For me, serial killer films are the scariest horror gets because they are often the most real it gets, that’s certainly true with this film, based on a real case from Australia. Ben Young’s feature debut is full of imagery that is both evocative and disturbing (look at the stunning opening ten minutes, which are essentially the film in miniature and with very limited dialogue), but his work is matched by that of the actors. Emma Booth, in particular, creates a complex picture of a woman who is capable of acts of horrendous cruelty, but also clearly beaten down and severely damaged. A deeply disturbing film about the evil that just might live next door.

Hounds of Love

Otis (96 mins)
Veering close to parody at times, this horror comedy doesn’t completely nail its tone, but it does have some gloriously silly moments mixed in with its macabre sense of humour. The central story about an overweight loser who keeps kidnapping blonde teens that he calls Kim, in order to recreate his imagined perfect prom night, would have made a solid concept for a straight up horror film. It also works with its tongue in its cheek; gags involving an inept FBI agent, a callous newsreader and the latest ‘Kim’s’ juvenile delinquent brother hit far more often than they miss. I also love the darkly funny and surprisingly nasty twist on revenge movies that makes up the third act. This is an oddity, but well worth the time.

Pigs (80 mins)
There’s something special about 70’s grindhouse cinema; a homemade grubbiness that gives even the ones that, technique wise, are roughest round the edges a verisimilitude that the digital sheen of today’s lowest budget horror just doesn’t have. Also known as Daddy’s Deadly Darling, this directorial effort from character actor Marc Lawrence casts his daughter Toni as a traumatised young woman who killed her abusive father, having escaped from hospital she ends up working at an out of the way diner, but when she begins killing again the owner – also a serial killer – feeds the bodies to his pigs. This is the kind of film we have specialist labels for; a grindhouse oddity that could easily have been forgotten, but is well worth digging up.

Popcorn (91 mins)
As a fundraiser, a student film society screens a supposedly haunted art horror film as part of a horror marathon. This is perhaps most notable for featuring the often overlooked Jill Schoelen – think an 80s/90s horror Mary Elizabeth Winstead – in one of her best lead roles. It’s fairly predictable, but all executed very well. The films within the film are all dead on parodies of horror subgenres, and there are some extremely striking make up effects. This has been a cult classic for a while, here’s hoping the recent Blu Ray from 88 Films can bring it some overdue notice.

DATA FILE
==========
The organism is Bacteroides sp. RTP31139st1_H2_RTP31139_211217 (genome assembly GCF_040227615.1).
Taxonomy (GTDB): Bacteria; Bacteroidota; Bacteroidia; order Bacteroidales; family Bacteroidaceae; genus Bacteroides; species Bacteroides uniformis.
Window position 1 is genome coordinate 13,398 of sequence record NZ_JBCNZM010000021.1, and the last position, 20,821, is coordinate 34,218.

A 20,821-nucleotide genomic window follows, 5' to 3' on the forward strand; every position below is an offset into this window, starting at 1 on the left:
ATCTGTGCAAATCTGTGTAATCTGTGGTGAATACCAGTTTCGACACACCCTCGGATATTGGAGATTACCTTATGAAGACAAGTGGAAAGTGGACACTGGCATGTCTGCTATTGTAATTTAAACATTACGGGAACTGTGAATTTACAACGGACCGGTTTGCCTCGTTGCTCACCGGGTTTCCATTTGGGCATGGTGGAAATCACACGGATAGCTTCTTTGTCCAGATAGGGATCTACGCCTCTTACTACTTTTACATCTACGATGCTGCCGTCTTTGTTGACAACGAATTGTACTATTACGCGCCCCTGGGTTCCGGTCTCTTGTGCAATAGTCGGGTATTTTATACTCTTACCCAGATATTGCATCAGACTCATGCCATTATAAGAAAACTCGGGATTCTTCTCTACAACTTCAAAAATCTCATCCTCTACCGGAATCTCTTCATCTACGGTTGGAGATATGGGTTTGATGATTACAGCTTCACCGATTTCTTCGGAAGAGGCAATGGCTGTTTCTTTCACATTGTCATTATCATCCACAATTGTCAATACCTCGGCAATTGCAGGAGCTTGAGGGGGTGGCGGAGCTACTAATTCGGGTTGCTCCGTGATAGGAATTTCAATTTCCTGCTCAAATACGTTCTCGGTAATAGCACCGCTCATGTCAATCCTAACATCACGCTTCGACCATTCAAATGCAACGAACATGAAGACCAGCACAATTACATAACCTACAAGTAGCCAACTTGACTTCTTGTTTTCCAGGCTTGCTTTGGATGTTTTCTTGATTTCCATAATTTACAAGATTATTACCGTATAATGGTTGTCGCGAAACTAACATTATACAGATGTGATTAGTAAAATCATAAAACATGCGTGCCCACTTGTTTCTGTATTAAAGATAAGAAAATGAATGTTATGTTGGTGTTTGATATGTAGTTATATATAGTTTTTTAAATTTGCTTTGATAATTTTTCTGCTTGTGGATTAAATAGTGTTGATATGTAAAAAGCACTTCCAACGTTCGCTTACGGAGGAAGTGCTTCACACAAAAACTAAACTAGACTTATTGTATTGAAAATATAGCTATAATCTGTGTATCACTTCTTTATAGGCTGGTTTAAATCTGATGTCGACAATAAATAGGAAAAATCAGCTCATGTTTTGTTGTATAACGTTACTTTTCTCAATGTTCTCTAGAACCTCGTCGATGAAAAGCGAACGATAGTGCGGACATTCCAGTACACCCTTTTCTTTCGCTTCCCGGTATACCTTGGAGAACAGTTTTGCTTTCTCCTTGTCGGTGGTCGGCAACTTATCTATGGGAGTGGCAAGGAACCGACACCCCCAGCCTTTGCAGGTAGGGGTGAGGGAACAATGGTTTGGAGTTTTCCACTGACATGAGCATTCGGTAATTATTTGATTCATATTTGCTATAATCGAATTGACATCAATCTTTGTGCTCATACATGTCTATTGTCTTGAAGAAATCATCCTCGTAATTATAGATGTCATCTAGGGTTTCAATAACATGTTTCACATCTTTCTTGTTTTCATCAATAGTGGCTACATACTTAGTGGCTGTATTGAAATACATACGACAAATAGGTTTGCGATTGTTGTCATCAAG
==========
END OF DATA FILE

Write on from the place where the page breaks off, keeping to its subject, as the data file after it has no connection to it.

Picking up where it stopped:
Stir of Echoes (94 mins)
Unfairly overshadowed on release by The Sixth Sense, this is less about a kid ‘seeing dead people’ than the effect that it has on his family and on the wider community. Aside from the horror element of the film, what I appreciate here is the minutiae. The marriage between Kevin Bacon and Kathryn Erbe’s characters is entirely convincing, and we’re invested as his pursuit of answers about what a ghost he believes he saw was trying to tell him begins to fracture their relationship. This extends to the wider community too, with the film having a real sense of place. Stir of Echoes works as a haunting ghost story, but it’s so much more than that too.

Suffer Little Children (74 mins)
I’ll level with you: this is a bad movie. In fact, it’s a very bad movie. It was made on video in 1983 by the members of a London acting school for what appears to be a budget of £3.50. The story is about a mute child who arrives at a children’s home and appears to exert a malign influence over the other children. It turns out she might be the Devil. There are occasionally some moments that are diverting in their extreme weirdness (ZOMBIE PICNIC!), and the largely terrible performances give the film an odd hypnotic pull, but it’s the ending that you have to watch this for. I’m not going to tell you what happens, but trust me, you NEED to see it.